Some timelines are developed from top to bottom, where the oldest element is on top, and the newest is added at the bottom. The examples include forums and message boards, chats, event logs and also Facebook conversations.

Other timelines go the opposite- the newest element is added on top, and as you scroll down you dig deeper in history. This is seen at blogs, e-mail boxes, Facebook timeline and news feed and even in the homepage of Stack Exchange sites.

When should I use the top-to-bottom and when should I use newest-on-top?

I already realize that newest-on-top is very good for situations when you are most interested in the newest items, because current things are more interesting. Despite this tendency, sometimes items are dependent on each-other, and you get a better idea of the whole timeline if you consume it from oldest to newest. Frequently I experience this when I get a new message which is the last of a long thread I wasn't a part of. To understand the thread, I must scroll all the way to the bottom, and start reading from there up.

What should be the leading considerations when deciding the direction of a timeline?

Example: e-mail box with newest message on top enter image description here

Example: Facebook. News feed has newest item on top, while in conversations it developes downwards. enter image description here

  • The task determines what info is needed and when. Your example of reading a thread you weren't involved in from the start is a good example of this. For the task you were performing (reading the entire thread), the order should be oldest-first, (which you achieved in a roundabout way with the extra work of scrolling to the bottom and reading from the bottom up). If your task was to read the latest comments then newest-first is a better order for achieving this task.
    – uxzapper
    Commented Aug 17, 2013 at 1:41

2 Answers 2


Your priority metric should be chronological significance - this depends greatly your context. Is it more important for the user to see the oldest items or newest first. Timelines on social media sites place significance upon what is happening 'now': 'What are my friends doing? Is my sister online? Are we partying tonight?'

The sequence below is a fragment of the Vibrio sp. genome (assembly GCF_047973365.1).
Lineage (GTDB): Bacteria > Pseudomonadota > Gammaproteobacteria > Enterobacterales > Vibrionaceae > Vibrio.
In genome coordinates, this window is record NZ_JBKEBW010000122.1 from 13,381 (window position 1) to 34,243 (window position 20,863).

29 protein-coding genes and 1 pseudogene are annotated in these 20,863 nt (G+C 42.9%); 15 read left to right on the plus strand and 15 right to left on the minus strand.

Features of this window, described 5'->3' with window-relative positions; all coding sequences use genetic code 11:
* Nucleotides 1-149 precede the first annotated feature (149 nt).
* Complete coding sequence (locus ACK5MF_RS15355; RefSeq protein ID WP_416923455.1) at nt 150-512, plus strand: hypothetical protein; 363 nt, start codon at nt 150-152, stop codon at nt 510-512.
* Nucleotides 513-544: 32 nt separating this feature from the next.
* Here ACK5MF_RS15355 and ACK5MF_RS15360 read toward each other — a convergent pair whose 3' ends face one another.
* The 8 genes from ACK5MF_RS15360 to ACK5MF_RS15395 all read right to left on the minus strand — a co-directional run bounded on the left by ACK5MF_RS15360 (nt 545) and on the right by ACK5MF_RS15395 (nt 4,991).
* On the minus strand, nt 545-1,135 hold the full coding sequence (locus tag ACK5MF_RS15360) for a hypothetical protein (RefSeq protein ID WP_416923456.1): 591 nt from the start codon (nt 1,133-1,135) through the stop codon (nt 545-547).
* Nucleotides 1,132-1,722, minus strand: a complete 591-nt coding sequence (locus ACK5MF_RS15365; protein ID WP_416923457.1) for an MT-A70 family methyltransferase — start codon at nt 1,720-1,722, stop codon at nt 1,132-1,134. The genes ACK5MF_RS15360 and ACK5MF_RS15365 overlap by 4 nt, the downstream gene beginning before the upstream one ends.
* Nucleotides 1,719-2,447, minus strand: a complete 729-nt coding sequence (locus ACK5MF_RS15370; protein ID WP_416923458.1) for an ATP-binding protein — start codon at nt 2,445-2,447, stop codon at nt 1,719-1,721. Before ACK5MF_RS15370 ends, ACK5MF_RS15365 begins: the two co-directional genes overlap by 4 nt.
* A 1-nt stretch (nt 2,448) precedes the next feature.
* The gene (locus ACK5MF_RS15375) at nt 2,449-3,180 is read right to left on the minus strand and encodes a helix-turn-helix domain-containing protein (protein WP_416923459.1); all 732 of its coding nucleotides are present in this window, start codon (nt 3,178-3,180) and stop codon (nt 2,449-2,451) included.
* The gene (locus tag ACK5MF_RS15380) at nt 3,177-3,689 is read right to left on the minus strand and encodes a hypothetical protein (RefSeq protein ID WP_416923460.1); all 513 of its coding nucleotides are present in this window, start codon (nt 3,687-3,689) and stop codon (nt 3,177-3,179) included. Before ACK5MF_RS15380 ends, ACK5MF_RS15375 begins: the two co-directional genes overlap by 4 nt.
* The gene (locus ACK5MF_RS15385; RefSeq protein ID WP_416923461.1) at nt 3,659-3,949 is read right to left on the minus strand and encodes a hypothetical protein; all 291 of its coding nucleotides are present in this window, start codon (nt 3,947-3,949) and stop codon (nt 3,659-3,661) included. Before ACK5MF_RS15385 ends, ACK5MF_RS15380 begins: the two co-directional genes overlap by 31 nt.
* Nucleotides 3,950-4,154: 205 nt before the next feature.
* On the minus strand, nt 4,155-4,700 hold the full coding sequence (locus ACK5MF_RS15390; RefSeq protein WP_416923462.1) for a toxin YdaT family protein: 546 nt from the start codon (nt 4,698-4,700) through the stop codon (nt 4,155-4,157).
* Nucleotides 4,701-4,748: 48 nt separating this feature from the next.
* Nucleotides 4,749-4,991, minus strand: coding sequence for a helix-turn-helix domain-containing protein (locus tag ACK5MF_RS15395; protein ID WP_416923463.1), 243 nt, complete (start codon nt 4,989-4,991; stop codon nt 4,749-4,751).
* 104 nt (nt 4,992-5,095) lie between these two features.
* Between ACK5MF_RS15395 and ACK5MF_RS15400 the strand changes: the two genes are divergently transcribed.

Units of work are generally sorted oldest first - a decent workflow will always place value upon lowing the average wait time for issues to be resolved. Therefore, do the oldest first. Outlook for example, allows both depending on what mode you want to work on. Want to tackle a backlog? Sort by oldest unread first. Want to see todays activity? Sort newest first.

  1. If the items are independent of each other - place newer first. This way the user will see first what is new.

  2. If the items depends on each other and all together form some single content - place older first.

For example, the posts in a forum topic are connected together by one subject - they form one single content that can grow in time. So, place older first.

The topics list of the same forum on the other hand contains independent items, so place newer first.

  • I'd agree. For example: Each post on a forum I want to see latest (or latest with activity) at the top. But in the comments section I want to start with the oldest so I can follow the conversation.
    – Sheff
    Commented Aug 13, 2013 at 9:01
  • 2
    I suggest that it is the task that matters rather than the information itself: for reading an entire thread and following it's progression, then oldest-first is the better order; but for reading the latest comments on a thread that the user has been following then newest-first is the better order. In both cases the items are dependent.
    – uxzapper
    Commented Aug 17, 2013 at 1:48

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